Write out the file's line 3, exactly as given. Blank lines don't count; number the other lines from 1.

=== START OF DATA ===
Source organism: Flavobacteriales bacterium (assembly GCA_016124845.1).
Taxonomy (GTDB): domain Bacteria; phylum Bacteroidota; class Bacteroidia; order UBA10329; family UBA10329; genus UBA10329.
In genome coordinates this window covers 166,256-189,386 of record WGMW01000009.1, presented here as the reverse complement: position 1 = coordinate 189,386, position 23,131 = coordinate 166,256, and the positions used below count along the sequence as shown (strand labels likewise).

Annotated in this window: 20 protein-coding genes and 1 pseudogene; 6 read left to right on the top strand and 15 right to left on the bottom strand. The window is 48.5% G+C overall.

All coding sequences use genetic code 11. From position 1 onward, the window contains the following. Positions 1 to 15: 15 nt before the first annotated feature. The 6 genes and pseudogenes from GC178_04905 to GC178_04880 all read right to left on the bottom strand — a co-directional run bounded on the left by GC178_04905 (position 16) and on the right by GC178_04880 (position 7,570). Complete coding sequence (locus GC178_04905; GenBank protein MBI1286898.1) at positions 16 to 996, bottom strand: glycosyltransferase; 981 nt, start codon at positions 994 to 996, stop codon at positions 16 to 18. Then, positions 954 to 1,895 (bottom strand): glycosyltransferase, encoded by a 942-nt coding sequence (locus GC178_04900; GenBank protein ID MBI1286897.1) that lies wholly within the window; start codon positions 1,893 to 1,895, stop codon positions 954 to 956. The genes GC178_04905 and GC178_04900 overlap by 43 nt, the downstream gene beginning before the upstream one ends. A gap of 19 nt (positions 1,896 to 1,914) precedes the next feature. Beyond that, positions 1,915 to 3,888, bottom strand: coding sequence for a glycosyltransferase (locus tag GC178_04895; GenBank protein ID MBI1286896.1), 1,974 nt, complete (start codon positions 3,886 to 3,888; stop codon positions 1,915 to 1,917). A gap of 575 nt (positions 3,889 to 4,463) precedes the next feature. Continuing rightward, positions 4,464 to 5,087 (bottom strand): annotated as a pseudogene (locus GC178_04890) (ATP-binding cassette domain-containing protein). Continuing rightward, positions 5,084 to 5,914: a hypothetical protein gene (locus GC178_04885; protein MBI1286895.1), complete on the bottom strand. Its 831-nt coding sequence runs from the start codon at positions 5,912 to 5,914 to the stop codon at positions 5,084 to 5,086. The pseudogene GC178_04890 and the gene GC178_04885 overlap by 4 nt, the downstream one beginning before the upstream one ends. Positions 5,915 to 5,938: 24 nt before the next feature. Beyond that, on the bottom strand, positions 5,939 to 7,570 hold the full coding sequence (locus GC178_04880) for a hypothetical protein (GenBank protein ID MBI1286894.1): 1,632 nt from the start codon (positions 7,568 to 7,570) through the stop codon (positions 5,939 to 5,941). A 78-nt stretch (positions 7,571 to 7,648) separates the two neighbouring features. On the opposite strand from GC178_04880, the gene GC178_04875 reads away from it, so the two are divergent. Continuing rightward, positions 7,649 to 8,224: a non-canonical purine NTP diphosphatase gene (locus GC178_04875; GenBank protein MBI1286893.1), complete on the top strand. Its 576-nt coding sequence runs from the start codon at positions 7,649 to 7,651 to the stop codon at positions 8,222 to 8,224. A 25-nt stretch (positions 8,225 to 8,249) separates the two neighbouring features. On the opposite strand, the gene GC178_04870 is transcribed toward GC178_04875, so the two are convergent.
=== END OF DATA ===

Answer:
In genome coordinates this window covers 166,256-189,386 of record WGMW01000009.1, presented here as the reverse complement: position 1 = coordinate 189,386, position 23,131 = coordinate 166,256, and the positions used below count along the sequence as shown (strand labels likewise).